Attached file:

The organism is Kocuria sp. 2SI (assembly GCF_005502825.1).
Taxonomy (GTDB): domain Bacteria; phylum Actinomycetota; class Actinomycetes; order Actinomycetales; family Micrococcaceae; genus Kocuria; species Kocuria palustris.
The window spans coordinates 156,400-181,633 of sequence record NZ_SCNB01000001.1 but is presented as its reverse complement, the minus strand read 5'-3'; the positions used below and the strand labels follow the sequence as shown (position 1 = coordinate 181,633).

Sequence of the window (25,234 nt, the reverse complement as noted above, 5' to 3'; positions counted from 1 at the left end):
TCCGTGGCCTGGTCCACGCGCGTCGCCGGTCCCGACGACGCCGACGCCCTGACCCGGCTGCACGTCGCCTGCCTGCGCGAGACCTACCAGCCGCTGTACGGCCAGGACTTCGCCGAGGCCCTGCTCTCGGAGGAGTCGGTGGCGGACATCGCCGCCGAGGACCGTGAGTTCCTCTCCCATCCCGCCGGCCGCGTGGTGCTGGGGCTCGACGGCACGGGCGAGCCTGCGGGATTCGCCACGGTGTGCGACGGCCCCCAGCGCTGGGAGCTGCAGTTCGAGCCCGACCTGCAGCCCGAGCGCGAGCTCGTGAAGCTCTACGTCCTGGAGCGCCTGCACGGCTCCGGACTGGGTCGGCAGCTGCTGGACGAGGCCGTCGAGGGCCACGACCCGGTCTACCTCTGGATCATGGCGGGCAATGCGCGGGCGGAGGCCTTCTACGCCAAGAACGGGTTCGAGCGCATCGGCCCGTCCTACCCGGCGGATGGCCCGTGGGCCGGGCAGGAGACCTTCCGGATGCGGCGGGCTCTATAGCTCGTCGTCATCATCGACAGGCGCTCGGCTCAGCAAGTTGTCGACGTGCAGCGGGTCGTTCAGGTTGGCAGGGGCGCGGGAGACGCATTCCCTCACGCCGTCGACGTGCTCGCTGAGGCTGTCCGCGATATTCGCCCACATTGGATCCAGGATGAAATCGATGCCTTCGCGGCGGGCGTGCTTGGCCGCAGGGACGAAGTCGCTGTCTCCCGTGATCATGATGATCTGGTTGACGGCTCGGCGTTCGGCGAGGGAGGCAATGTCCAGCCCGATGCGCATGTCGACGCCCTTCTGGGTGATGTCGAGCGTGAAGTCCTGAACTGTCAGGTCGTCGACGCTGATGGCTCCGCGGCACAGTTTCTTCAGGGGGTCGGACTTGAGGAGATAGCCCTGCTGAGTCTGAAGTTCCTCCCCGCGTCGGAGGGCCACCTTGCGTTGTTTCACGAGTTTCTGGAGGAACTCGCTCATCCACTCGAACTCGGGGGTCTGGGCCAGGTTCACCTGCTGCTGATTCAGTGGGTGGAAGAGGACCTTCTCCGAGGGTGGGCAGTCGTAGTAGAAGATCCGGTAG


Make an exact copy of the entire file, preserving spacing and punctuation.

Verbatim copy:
The organism is Kocuria sp. 2SI (assembly GCF_005502825.1).
Taxonomy (GTDB): domain Bacteria; phylum Actinomycetota; class Actinomycetes; order Actinomycetales; family Micrococcaceae; genus Kocuria; species Kocuria palustris.
The window spans coordinates 156,400-181,633 of sequence record NZ_SCNB01000001.1 but is presented as its reverse complement, the minus strand read 5'-3'; the positions used below and the strand labels follow the sequence as shown (position 1 = coordinate 181,633).

Sequence of the window (25,234 nt, the reverse complement as noted above, 5' to 3'; positions counted from 1 at the left end):
TCCGTGGCCTGGTCCACGCGCGTCGCCGGTCCCGACGACGCCGACGCCCTGACCCGGCTGCACGTCGCCTGCCTGCGCGAGACCTACCAGCCGCTGTACGGCCAGGACTTCGCCGAGGCCCTGCTCTCGGAGGAGTCGGTGGCGGACATCGCCGCCGAGGACCGTGAGTTCCTCTCCCATCCCGCCGGCCGCGTGGTGCTGGGGCTCGACGGCACGGGCGAGCCTGCGGGATTCGCCACGGTGTGCGACGGCCCCCAGCGCTGGGAGCTGCAGTTCGAGCCCGACCTGCAGCCCGAGCGCGAGCTCGTGAAGCTCTACGTCCTGGAGCGCCTGCACGGCTCCGGACTGGGTCGGCAGCTGCTGGACGAGGCCGTCGAGGGCCACGACCCGGTCTACCTCTGGATCATGGCGGGCAATGCGCGGGCGGAGGCCTTCTACGCCAAGAACGGGTTCGAGCGCATCGGCCCGTCCTACCCGGCGGATGGCCCGTGGGCCGGGCAGGAGACCTTCCGGATGCGGCGGGCTCTATAGCTCGTCGTCATCATCGACAGGCGCTCGGCTCAGCAAGTTGTCGACGTGCAGCGGGTCGTTCAGGTTGGCAGGGGCGCGGGAGACGCATTCCCTCACGCCGTCGACGTGCTCGCTGAGGCTGTCCGCGATATTCGCCCACATTGGATCCAGGATGAAATCGATGCCTTCGCGGCGGGCGTGCTTGGCCGCAGGGACGAAGTCGCTGTCTCCCGTGATCATGATGATCTGGTTGACGGCTCGGCGTTCGGCGAGGGAGGCAATGTCCAGCCCGATGCGCATGTCGACGCCCTTCTGGGTGATGTCGAGCGTGAAGTCCTGAACTGTCAGGTCGTCGACGCTGATGGCTCCGCGGCACAGTTTCTTCAGGGGGTCGGACTTGAGGAGATAGCCCTGCTGAGTCTGAAGTTCCTCCCCGCGTCGGAGGGCCACCTTGCGTTGTTTCACGAGTTTCTGGAGGAACTCGCTCATCCACTCGAACTCGGGGGTCTGGGCCAGGTTCACCTGCTGCTGATTCAGTGGGTGGAAGAGGACCTTCTCCGAGGGTGGGCAGTCGTAGTAGAAGATCCGGTAG